Integrating and Unifying Data

Unifying Versus Integrating Hubs – Why It Matters

In Data Vault Modeling, we use hubs to integrate data. Everybody knows that. This is one of the main reasons we choose Data Vault modeling: to integrate data from various data sources. But what does “integration” mean? So far, I haven’t seen a discussion on how we actually integrate data.

In this article, I will simplify my examples, knowing that reality might be more complex than presented here. However, for establishing the main concept, it should help to keep it simple.

In discussions with Carsten Schweiger, we have identified two different patterns: Integration and Unification.

Integration vs. Unification

This distinction is important as it changes how we can optimally process the data. Let’s characterize the two options:


Also called passive integration: we have two different source systems with the same business key. An example I often see is the Product with the Product Number, which is shared more or less successfully between different systems.

If we want to compare the list price in Switzerland and Japan, we can load the Swiss ERP data and the Japanese ERP data into the Product Hub. The Product Number is loaded without any prefix into the hub, and the attributes are loaded into a Japanese and a Swiss Satellite.

If we now create an output interface on top of the Data Vault (in the Datavault Builder, we call this a “Business Object”), we will select all the keys from the hub. We can then put the Swiss list price into one column and the Japanese list price into another column.

If the Swiss list price is the master but there are some Japan-exclusive products, we could create a third column with some prioritization rules like: if the Swiss price is filled, take that one; if the Swiss list price is empty, select the Japanese one.
This is the use case we, at least I, usually have in mind when we start a Data Vault project.


So why do we need to differentiate Unification? It differs in that the data sets coming from two different data sources are non-overlapping / exclusive.
A common example is the Order Hub. The orders from Switzerland and Japan are unified in this hub, but Order Number 101 can exist in both Switzerland and Japan, though it is not the same order by business definition.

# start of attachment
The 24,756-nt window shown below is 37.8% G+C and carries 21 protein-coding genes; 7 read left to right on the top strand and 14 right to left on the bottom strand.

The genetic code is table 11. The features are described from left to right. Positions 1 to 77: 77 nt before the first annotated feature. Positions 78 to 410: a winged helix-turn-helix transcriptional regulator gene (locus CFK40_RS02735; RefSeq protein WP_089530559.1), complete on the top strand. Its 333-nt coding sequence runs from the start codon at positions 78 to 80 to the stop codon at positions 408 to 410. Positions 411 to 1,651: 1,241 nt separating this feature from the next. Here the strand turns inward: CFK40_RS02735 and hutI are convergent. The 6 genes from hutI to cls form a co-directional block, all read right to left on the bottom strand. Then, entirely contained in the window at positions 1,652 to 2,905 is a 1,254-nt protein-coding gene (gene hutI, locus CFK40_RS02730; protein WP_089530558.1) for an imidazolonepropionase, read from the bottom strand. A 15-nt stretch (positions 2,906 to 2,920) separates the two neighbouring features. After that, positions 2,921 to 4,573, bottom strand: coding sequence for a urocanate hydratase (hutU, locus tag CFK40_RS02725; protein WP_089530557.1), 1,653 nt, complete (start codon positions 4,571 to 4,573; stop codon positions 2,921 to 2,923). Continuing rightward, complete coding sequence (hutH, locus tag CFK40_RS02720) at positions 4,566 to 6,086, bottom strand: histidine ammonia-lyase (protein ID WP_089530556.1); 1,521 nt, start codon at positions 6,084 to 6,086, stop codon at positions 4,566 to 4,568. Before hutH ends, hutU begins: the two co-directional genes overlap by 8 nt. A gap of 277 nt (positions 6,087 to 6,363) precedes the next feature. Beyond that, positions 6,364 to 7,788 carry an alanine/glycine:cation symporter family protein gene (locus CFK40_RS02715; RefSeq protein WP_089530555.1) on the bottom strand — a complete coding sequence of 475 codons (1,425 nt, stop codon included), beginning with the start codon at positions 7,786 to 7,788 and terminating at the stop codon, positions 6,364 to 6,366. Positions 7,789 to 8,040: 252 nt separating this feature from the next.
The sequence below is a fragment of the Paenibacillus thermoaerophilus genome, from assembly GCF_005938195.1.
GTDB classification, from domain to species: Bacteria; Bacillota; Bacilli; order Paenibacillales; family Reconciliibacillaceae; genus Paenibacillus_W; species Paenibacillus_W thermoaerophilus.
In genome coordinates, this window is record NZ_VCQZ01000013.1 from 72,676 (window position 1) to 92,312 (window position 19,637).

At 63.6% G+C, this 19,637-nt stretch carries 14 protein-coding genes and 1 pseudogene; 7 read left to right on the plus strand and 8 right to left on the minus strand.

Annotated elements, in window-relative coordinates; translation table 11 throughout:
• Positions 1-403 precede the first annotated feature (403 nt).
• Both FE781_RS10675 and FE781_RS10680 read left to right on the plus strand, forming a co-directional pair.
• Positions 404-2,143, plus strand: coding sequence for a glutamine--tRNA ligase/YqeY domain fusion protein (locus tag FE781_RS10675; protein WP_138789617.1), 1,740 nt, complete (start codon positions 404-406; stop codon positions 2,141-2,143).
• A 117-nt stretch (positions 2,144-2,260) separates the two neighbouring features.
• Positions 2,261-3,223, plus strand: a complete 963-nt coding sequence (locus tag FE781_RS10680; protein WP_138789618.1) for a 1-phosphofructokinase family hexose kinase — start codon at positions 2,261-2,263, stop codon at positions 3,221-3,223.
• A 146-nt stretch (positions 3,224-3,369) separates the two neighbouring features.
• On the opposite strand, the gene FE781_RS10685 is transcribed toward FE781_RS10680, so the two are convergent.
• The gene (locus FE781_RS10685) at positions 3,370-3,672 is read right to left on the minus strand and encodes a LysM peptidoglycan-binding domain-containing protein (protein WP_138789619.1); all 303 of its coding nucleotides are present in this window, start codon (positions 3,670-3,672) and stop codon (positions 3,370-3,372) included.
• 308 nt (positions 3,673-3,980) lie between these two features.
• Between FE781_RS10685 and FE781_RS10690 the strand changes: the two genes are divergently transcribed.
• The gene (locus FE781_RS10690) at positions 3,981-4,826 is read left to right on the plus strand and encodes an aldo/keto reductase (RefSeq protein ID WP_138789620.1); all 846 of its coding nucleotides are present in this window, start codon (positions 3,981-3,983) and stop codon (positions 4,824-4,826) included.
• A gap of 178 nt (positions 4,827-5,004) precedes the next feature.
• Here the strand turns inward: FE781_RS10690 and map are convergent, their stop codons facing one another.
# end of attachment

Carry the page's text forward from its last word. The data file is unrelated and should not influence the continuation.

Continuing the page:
This means that

  • we need to prefix our order numbers to keep the data sets separate, and
  • we don’t need to invest compute power to try to combine orders from the two source systems with some clever magic
  • we can keep the data separate until the presentation layer reducing the amount of data needs to be joined
  • we can fully parallelize the processing of these two data streams when loading into the Data Vault
  • we can fully parallelize when selecting data from the Data Vault


The good thing is that usually the big data sets are Unifying and not Integrating data sets.

If we accept a general category of Unifying Hubs as its own pattern:

  • We need to prefix the business keys for the hub loads as there might be overlapping number (value) ranges that do not mean the same thing.
  • We can create link tables partitioned by system (or separate link tables)
    • This allows loading them in parallel
    • This allows reading them more efficiently as the number of rows joined is reduced for every source system, and this reduction is exponential in relation to the number of source systems.
  • Output can be prepared separately.
    • Column name harmonization can be done virtually on a per-system basis.
    • Business Rules can be processed on a per-system basis.
  • Creating the unified output:
    • In the end, we can use a generated UNION ALL statement to combine the data sets from the different sources.
    • This allows the database to parallelize the selection of the different source data sets and also to push down filters on specific data sets to the Data Vault.


This allows faster preparation of the full data set but allows also filtering on separate systems and push down as well filters on specific satellite columns.


By differentiating between Integration and Unification, we can optimize the patterns for entities with large amounts of data. Additionally, expressing this information in our data model clarifies the purpose of the data integration pipeline and helps determine which objects can be joined for meaningful output.


How to Automate Integration and Unification

You can see in the following video how these two use cases are configured fully automatically in the Datavault Builder:

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